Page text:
I have noticed that here they order cheap medication. There are a lot of problems, even though they are really trying, but if they fix this, something else is broken or missing. Most of the equipment here is old and the beds also… they do introduce new equipment but it is slow, slow. I will vote for the ANC because Iâ€™m not quite sure if the problem is with the government or the hospital, like if things are delivered and not well taken care of by the hospital.
Namhla Sikhele, 52, Green Village
Living with a chronic disease is not easy, but you just have to accept it. I am HIV positive and have been for eight years now. Clinics are a huge stress and the nurses… I do not even want to talk about them. At Zola clinic, clinic queues are always so long and slow. Nurses go on their tea and lunch break for hours, leaving sick people in the queue. Another thing is that the government gives grants to people whose CD4 count is lower than 300. Do we have to be dying before they support us?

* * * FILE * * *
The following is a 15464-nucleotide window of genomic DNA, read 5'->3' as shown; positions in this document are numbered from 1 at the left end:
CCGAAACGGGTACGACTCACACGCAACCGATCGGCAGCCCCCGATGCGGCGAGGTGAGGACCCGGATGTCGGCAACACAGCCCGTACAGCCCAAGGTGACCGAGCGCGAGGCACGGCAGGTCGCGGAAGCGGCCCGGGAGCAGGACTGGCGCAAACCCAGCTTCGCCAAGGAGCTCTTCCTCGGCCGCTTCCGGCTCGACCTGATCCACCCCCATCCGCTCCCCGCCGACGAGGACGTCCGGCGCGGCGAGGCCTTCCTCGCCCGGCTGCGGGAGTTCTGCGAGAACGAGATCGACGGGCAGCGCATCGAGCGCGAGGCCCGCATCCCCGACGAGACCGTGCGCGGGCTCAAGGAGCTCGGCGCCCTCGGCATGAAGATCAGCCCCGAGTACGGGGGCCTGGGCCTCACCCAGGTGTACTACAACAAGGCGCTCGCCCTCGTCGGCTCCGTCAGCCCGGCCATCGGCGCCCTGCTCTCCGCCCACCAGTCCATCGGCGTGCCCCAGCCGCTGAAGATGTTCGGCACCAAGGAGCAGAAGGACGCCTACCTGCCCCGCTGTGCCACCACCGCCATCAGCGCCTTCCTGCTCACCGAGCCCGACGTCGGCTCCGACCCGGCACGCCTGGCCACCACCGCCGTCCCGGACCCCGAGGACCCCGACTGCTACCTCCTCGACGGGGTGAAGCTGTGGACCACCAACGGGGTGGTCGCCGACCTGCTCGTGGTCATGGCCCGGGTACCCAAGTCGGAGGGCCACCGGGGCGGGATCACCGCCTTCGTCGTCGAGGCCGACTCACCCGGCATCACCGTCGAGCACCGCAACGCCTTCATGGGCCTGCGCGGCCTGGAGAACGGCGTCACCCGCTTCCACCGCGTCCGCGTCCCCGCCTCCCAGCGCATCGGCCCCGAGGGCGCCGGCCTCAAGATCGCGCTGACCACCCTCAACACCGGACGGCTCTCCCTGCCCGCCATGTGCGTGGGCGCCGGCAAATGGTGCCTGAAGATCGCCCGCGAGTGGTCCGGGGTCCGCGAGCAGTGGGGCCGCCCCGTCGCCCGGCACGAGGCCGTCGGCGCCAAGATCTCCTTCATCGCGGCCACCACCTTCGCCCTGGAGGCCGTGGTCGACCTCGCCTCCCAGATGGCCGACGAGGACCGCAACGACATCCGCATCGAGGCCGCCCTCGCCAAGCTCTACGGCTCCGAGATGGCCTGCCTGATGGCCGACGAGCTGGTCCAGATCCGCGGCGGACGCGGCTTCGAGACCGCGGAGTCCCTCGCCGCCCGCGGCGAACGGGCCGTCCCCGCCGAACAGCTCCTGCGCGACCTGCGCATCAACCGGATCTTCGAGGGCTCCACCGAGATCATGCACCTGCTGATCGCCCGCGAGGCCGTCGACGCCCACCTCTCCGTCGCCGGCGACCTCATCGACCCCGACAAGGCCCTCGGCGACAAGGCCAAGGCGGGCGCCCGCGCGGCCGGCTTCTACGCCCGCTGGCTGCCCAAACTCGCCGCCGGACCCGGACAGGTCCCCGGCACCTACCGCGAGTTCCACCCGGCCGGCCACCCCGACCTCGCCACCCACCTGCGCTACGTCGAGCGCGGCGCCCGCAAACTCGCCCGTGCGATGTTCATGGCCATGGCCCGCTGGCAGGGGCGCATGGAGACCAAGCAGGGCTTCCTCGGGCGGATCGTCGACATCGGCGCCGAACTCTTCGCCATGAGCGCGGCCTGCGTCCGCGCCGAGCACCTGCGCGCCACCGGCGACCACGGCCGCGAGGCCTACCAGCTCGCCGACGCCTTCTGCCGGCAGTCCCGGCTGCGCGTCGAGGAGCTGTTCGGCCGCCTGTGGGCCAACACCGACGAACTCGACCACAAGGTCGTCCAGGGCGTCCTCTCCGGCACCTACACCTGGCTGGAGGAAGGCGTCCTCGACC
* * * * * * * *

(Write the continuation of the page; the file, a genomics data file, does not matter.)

I think the government is trying. Still though, the clinic runs out of medication and they turn you back. They are not doing enough. I do not think I can vote for the ANC again, because it has done way less than it had promised. I think it’s failing, not only people who are sick, but nationally. The fact that I am sick, poor, unemployed and staying in a shack should tell you a lot about our government.
I last went to Helen Joseph a month ago. It took about five hours for me to get help. I think there are a lot of people that need help and itâ€™s a public hospital so I cannot complain much. I think our government is trying… there are so many things that the government is doing, houses, supplying hospitals with medication but there is a lack here and there, especially the rate of unemployment. In the coming elections I will vote for the ANC because I think they deserve another chance.
Bontle Molefe, 21, Randfontein